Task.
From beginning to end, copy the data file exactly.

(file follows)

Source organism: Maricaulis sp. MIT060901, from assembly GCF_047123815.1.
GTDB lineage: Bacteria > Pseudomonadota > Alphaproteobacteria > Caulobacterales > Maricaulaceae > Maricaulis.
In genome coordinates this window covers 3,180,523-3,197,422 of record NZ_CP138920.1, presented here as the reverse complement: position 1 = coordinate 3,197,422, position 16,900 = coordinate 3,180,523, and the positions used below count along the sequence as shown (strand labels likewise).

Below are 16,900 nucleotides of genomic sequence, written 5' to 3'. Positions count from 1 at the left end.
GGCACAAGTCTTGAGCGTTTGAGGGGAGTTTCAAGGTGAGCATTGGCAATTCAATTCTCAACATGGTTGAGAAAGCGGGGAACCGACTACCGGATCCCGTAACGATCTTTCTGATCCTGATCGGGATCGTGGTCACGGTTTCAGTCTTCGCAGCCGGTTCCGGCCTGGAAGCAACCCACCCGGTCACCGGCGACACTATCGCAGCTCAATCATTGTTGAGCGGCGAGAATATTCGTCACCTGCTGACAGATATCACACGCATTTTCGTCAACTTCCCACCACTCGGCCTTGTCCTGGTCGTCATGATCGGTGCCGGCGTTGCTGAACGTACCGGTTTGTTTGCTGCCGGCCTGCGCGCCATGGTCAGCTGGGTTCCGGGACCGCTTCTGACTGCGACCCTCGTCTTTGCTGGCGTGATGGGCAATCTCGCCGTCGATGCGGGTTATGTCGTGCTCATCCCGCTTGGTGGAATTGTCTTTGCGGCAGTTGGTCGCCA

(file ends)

Source organism: Maricaulis sp. MIT060901, from assembly GCF_047123815.1.
GTDB lineage: Bacteria > Pseudomonadota > Alphaproteobacteria > Caulobacterales > Maricaulaceae > Maricaulis.
In genome coordinates this window covers 3,180,523-3,197,422 of record NZ_CP138920.1, presented here as the reverse complement: position 1 = coordinate 3,197,422, position 16,900 = coordinate 3,180,523, and the positions used below count along the sequence as shown (strand labels likewise).

Below are 16,900 nucleotides of genomic sequence, written 5' to 3'. Positions count from 1 at the left end.
GGCACAAGTCTTGAGCGTTTGAGGGGAGTTTCAAGGTGAGCATTGGCAATTCAATTCTCAACATGGTTGAGAAAGCGGGGAACCGACTACCGGATCCCGTAACGATCTTTCTGATCCTGATCGGGATCGTGGTCACGGTTTCAGTCTTCGCAGCCGGTTCCGGCCTGGAAGCAACCCACCCGGTCACCGGCGACACTATCGCAGCTCAATCATTGTTGAGCGGCGAGAATATTCGTCACCTGCTGACAGATATCACACGCATTTTCGTCAACTTCCCACCACTCGGCCTTGTCCTGGTCGTCATGATCGGTGCCGGCGTTGCTGAACGTACCGGTTTGTTTGCTGCCGGCCTGCGCGCCATGGTCAGCTGGGTTCCGGGACCGCTTCTGACTGCGACCCTCGTCTTTGCTGGCGTGATGGGCAATCTCGCCGTCGATGCGGGTTATGTCGTGCTCATCCCGCTTGGTGGAATTGTCTTTGCGGCAGTTGGTCGCCA